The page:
Cadmium-induced apoptosis in oyster hemocytes involves disturbance of cellular energy balance but no mitochondrial permeability transition.

Published

Journal Article

Exposure to environmentally prevalent heavy metals such as cadmium can have detrimental effects on a variety of commercially and ecologically important species such as oysters. Since Cd(2+) is known to induce apoptosis in immune cells of vertebrates, we have investigated the effects of this metal on isolated oyster hemocytes, the main cellular immune defense in mollusks. Enhanced apoptosis of these cells could conceivably create immunosuppressed conditions in these organisms and result in reduced disease resistance and increased opportunistic infection, resulting in decline of their populations. Cd(2+) exposure induced apoptosis in oyster hemocytes in a dose-dependent manner in the range of 10-100 micromol l(-1), as indicated by the translocation of phosphatidylserine to the outer leaflet of the plasma membrane. At higher concentrations (200-1000 micromol l(-1)), there was no further increase in apoptosis but a significant increase in the level of necrosis. In stark contrast to vertebrate immune cells, there was no decrease in the mitochondrial membrane potential or activation of caspases in response to Cd(2+) in the apoptotic range. Surprisingly, Cd(2+) exposure in this range did cause a significant decrease in intracellular ATP levels, indicating a severe disturbance of energy metabolism. Similarly, Cd(2+) exposure of isolated mitochondria resulted in partial uncoupling of mitochondria but no difference in mitochondrial membrane potential. The results demonstrate that the important environmental pollutant Cd(2+) induces apoptosis in oyster immune cells and does so through a mitochondria/caspase-independent pathway, suggesting that a novel, perhaps ancient, apoptotic pathway is active in these cells. Furthermore, it appears that the observed decrease in ATP production during apoptosis is not due to the loss of the mitochondrial proton-motive force but is more likely to be due to inhibition of the F(0)/F(1)-ATPase and/or mitochondrial ADP/ATP or substrate transport.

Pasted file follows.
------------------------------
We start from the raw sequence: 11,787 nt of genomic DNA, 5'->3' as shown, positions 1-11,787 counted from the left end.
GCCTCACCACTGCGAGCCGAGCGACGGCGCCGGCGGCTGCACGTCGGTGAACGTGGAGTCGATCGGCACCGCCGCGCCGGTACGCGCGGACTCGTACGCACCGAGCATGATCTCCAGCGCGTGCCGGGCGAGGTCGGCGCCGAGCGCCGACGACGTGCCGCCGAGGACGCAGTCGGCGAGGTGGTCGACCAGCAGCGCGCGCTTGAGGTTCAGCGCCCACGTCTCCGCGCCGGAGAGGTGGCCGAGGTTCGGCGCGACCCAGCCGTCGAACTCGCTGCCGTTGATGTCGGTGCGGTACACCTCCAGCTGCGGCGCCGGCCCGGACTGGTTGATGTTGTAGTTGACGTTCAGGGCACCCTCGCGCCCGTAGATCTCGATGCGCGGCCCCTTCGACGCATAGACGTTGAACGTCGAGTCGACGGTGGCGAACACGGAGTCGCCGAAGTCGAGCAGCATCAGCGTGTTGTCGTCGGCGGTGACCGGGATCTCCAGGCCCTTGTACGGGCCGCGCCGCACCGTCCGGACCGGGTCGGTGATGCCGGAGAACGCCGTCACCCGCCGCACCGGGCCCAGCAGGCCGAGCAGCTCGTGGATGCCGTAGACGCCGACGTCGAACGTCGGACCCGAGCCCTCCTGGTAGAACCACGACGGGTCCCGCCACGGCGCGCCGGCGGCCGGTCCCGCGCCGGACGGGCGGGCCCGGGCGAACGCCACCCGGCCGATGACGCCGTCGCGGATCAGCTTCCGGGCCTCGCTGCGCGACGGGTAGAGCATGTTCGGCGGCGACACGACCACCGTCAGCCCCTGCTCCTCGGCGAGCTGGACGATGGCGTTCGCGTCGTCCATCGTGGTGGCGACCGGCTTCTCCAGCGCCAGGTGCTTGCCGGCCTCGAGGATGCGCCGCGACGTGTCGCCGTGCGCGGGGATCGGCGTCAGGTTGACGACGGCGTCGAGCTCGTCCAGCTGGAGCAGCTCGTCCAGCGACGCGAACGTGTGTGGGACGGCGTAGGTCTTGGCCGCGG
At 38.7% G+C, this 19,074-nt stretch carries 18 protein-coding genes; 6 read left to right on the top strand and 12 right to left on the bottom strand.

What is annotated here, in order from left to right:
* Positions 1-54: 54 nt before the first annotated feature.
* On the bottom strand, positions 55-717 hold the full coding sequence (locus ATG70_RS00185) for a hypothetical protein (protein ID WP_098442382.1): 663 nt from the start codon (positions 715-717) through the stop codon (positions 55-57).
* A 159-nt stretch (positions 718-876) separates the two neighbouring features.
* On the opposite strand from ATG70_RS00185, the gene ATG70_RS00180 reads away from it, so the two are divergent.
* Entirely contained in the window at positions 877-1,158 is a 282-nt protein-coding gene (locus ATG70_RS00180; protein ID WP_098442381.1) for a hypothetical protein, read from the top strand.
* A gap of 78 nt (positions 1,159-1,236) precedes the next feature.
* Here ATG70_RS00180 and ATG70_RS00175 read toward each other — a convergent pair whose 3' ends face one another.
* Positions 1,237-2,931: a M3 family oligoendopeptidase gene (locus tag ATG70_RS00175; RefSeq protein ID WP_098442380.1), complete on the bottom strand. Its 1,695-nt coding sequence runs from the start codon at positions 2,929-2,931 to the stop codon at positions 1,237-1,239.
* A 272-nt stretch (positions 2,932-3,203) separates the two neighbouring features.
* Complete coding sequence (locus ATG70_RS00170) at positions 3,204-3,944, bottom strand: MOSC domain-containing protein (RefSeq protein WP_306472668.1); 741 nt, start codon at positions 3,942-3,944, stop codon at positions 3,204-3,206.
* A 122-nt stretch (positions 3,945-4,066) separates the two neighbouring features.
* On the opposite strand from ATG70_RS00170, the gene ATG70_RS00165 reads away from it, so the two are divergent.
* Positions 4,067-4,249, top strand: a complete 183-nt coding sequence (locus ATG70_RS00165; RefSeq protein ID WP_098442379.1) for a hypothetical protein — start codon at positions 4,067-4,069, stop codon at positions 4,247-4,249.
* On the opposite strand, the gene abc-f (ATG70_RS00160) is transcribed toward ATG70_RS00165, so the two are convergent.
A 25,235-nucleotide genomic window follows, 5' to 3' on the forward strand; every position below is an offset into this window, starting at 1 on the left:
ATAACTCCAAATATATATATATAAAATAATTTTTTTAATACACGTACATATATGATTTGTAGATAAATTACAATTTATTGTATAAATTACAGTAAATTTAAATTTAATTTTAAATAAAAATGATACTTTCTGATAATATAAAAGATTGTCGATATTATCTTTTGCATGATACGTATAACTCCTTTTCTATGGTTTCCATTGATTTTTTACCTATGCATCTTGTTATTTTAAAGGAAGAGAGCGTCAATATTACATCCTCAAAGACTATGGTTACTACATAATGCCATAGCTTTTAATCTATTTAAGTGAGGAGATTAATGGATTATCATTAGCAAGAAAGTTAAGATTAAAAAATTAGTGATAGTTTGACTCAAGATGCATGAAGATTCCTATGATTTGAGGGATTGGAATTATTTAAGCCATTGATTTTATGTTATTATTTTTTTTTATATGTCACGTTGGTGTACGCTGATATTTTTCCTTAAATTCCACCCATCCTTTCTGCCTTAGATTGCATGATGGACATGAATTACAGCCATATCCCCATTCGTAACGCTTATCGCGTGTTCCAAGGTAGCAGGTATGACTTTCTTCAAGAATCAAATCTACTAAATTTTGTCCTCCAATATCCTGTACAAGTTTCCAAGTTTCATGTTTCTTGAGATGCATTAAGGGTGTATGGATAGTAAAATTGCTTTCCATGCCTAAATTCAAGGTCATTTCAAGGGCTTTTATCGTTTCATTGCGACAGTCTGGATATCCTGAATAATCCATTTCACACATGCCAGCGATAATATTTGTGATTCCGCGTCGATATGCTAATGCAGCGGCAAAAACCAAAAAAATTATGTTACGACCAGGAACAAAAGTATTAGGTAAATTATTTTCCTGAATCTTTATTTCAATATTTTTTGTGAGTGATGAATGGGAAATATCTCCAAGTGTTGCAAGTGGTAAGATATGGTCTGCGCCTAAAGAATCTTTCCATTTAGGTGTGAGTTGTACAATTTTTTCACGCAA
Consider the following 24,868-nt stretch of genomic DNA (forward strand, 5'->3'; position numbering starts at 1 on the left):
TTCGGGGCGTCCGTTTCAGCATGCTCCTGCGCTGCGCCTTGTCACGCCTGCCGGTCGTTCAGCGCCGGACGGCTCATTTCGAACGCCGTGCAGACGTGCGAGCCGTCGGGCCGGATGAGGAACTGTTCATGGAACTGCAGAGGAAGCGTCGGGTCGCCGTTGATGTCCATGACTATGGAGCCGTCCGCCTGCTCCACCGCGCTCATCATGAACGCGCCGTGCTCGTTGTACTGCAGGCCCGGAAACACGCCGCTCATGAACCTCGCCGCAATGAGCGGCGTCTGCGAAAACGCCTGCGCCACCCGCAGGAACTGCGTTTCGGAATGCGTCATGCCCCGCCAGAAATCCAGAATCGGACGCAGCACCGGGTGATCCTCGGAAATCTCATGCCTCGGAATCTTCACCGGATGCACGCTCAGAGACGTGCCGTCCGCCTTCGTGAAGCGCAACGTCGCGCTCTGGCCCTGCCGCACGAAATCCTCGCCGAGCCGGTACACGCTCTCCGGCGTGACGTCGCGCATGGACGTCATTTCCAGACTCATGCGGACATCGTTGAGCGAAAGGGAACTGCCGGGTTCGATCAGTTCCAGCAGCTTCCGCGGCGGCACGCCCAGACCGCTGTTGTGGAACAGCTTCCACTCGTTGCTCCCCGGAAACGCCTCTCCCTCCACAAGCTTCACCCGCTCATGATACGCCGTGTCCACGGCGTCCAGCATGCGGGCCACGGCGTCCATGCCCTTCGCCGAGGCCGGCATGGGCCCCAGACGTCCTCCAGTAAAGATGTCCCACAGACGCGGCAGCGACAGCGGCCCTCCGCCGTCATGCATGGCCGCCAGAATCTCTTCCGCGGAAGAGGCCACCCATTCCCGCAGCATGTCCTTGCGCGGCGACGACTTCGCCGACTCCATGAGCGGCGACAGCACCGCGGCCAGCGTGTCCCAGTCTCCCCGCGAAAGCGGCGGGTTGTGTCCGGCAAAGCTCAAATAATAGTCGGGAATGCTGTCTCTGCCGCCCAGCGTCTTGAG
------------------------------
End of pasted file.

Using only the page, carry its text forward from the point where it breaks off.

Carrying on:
Full Text

Duke Authors

Cited Authors

  • Sokolova, IM; Evans, S; Hughes, FM

Published Date

  • September 2004

Published In

Volume / Issue

  • 207 / Pt 19

Start / End Page

  • 3369 - 3380

PubMed ID

  • 15326213

Pubmed Central ID

  • 15326213

International Standard Serial Number (ISSN)

  • 0022-0949

Digital Object Identifier (DOI)

  • 10.1242/jeb.01152

Language

  • eng

Conference Location

  • England